In its most recent innovative initiative, the National Basketball Retired Players Association (NBRPA) has teamed up with the National Aeronautics and Space Administration (NASA) Goddard Space Flight Center to create an entrepreneurship program for former players.
“You think about these former players — they’ve made it to the top of what they’ve done,” said Eric McGill, senior technology manager at NASA Goddard Space Flight Center. “They’re dedicated and hardworking. These folks are very smart people. They have that drive and the ability to work on teams, and the entrepreneurial industry is built on teams, with people from a variety of backgrounds.”
The partnership will pave the path for former NBA, WNBA, ABA, and Harlem Globetrotters players to work with NASA engineers and delve into the commercialization of patented NASA technologies.
“Professional athletes already leverage their likeness and celebrity and use that in their business dealings, so this is a good opportunity for them to learn about the technology first and foremost, and utilize it,” said Scott Rochelle, president & CEO of the NBRPA.
The connection between NASA and the NBRPA was established well before the implementation of this program; NASA has been involved in the NBRPA’s tech summits for years.
Additionally, former Globetrotter David Naves, who is also on the NBRPA board, has worked at NASA for more than a decade, so it was an organic partnership for the two organizations.
“We decided we needed to do more and formalize a program,” said Rochelle. “NASA had just done a program with the NFLPA, so we took something similar and applied it to our former players. Through the summer conference, we’ve connected players with the NASA reps through that informally, but now we’ll have an onboarding system.”
“We had a natural connection because of our relationship with NASA,” he added. “They have a keen interest of using their technology and getting it into the hands of entrepreneurs.”
On top of that preexisting relationship, McGill explained that the partnership takes advantage of the drive and resources of former players.
“We thought there would be way for our organization to work with the NBRPA and figure out a way that makes sense for us to engage them,” McGill said. “What we came up with is, in our field of technology commercialization, with the transfer of technology from federal labs, many people who want to license our inventions have problems raising capital, and it’s hard to find those first investors because it’s high risk… These guys [with the NBRPA] have resources that an average person wanting to start company might not have.”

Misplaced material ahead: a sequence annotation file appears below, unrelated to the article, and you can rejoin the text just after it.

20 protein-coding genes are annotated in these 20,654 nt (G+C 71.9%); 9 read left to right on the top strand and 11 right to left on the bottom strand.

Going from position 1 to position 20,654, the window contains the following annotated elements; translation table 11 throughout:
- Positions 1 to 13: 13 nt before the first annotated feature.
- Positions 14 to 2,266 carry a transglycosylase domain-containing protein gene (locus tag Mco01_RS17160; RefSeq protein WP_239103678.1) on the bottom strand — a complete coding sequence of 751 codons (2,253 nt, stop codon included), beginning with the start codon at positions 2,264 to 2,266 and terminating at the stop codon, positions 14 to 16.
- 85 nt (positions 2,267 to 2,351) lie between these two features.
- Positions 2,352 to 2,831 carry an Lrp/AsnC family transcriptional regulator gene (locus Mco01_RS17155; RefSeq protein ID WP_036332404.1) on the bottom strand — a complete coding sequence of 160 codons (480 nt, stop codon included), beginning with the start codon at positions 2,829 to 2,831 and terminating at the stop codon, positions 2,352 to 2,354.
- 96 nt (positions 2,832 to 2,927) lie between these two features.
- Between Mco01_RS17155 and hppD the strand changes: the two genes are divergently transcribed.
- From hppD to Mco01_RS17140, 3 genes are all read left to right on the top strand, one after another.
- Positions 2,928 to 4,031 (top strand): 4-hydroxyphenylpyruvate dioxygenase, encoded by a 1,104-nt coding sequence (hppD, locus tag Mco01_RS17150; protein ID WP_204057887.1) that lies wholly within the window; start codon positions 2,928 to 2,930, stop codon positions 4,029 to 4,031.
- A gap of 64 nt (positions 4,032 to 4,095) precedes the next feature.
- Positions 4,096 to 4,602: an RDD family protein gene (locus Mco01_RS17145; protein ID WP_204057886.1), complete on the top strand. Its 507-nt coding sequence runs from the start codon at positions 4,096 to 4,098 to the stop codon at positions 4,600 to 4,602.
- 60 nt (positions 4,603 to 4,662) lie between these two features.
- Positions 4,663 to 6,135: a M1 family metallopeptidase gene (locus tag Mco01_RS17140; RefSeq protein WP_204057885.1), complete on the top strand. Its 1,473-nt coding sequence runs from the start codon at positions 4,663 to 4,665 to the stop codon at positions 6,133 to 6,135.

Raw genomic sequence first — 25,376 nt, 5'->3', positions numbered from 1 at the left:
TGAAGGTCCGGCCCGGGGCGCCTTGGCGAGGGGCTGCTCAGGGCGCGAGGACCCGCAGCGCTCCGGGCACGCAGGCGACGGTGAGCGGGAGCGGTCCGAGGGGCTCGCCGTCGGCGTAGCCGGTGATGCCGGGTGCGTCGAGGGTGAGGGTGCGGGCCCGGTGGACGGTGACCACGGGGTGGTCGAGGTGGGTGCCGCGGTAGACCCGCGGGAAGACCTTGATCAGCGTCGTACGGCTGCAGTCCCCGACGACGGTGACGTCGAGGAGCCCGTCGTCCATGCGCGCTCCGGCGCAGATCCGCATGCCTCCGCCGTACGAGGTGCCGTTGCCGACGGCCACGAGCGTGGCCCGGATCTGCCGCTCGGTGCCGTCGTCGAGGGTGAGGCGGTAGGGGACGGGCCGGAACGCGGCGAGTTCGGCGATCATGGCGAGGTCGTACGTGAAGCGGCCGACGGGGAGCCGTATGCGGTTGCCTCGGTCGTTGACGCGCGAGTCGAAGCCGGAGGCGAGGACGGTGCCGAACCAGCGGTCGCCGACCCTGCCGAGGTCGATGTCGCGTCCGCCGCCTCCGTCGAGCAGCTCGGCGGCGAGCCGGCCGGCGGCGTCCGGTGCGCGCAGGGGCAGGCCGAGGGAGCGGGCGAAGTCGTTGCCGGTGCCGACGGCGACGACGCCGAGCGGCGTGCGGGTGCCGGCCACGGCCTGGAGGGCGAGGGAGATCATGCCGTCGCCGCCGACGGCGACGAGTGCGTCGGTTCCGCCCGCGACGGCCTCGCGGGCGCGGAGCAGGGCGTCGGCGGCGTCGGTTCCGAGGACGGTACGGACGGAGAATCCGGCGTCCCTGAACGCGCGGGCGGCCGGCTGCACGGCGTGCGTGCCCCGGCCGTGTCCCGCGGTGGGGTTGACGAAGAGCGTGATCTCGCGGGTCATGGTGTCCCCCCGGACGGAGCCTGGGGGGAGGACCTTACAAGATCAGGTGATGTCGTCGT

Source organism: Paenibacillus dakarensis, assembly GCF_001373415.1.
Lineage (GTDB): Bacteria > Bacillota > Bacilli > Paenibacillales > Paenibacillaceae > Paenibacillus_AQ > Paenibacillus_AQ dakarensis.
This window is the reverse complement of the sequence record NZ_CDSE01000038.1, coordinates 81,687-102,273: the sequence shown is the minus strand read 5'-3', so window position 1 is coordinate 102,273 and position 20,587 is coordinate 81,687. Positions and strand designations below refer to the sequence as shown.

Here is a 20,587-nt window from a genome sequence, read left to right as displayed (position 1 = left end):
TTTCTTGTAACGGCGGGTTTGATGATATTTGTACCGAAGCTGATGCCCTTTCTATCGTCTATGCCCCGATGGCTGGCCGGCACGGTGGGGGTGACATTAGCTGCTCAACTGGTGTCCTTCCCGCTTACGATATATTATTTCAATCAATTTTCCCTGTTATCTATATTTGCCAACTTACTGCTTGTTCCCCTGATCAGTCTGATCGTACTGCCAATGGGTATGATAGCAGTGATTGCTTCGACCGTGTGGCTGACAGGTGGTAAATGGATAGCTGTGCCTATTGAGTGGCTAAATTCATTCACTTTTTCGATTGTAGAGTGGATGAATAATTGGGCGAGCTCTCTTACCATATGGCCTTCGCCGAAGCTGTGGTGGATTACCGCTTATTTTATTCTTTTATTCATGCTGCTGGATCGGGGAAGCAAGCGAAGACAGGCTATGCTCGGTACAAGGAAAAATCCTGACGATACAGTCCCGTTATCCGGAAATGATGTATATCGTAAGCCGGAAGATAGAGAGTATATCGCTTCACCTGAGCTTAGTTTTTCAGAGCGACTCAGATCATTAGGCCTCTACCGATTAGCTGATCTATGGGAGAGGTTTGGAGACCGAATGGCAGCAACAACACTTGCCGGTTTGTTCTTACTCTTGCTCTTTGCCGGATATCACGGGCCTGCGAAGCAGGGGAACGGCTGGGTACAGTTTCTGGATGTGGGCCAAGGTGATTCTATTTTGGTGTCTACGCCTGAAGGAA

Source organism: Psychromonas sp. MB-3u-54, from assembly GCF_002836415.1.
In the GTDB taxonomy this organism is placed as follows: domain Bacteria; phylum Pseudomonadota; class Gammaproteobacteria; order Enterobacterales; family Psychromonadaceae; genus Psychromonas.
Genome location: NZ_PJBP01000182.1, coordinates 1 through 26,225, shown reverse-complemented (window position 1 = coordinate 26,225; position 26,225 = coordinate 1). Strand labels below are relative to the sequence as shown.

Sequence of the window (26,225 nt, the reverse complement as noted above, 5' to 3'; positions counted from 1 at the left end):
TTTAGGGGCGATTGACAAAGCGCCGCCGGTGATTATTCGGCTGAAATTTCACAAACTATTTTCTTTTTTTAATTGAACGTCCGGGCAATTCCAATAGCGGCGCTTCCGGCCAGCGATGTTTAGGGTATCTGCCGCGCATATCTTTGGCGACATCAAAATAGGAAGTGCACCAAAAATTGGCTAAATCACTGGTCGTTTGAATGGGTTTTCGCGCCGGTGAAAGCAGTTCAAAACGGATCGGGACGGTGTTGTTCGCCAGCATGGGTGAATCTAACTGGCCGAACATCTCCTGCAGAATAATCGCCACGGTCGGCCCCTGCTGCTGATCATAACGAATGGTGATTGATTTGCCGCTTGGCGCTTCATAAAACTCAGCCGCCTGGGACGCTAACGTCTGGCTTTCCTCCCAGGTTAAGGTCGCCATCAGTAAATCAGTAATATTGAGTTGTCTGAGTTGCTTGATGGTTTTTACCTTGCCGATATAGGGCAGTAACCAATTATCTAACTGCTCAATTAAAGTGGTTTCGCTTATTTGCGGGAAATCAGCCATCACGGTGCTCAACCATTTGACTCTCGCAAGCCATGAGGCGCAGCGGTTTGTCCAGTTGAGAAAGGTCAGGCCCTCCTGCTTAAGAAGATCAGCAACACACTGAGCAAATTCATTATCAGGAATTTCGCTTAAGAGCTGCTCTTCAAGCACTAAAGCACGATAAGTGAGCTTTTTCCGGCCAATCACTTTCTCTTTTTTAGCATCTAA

The program itself will feature informational sessions and meetings with NASA engineers to pinpoint specific opportunities tailored to each former player’s interests.
“We’ll have workshops we’ll put on where they come in and get exposure to our portfolio and folks who’ve gone through the process and successfully licensed our technology,” McGill said. “We’ll plug them into the entrepreneurial ecosystem to show them how to be successful.”
The informative style of the program is ideal for the NBRPA’s diverse membership, according to Rochelle.
“The educational component will come with site visits to Goddard, seeing how NASA applies technology, and then it comes down to customizing business opportunities around existing technology that’s there,” Rochelle said. “It’s a better way to engage young people, and the older generation that’s learning how to operate it. Our membership goes from age 28 to 98, and technology is that one constant that almost everyone uses.”
Former players have already started to dip their toes into the program and utilize NASA’s technology.
“One of their members was interested in educational licensing for specific technology, so he’s building a curriculum for student-athletes, aimed at high school students, to stay plugged into more than just athletics, but their academics too,” McGill said. “So, he licensed technology from us to integrate into his curriculum.”
The program is open to former players who are experienced in the startup realm, as well as those looking to break in for the first time.
“It’s for those thinking of getting in the business and those who have existing ventures,” Rochelle said. “They can all work within this new program.”
With that sense of inclusion in mind, the NBRPA has created a unique opportunity for former players, which is on par with the organization’s broader mission to continuously innovate.
“It’s very important because we’ve been operating for 26 years, and we have to maintain our relevance and stay up to speed,” Rochelle said. “The landscape for retired players has changed. We used to talk about financial literacy as the main thing. Now, we’re looking forward, putting them in positions for success as leaders in the entrepreneurial world. Now, we need to lead.”
“We expect to be in this space for a long time, no pun intended,” he added with a laugh.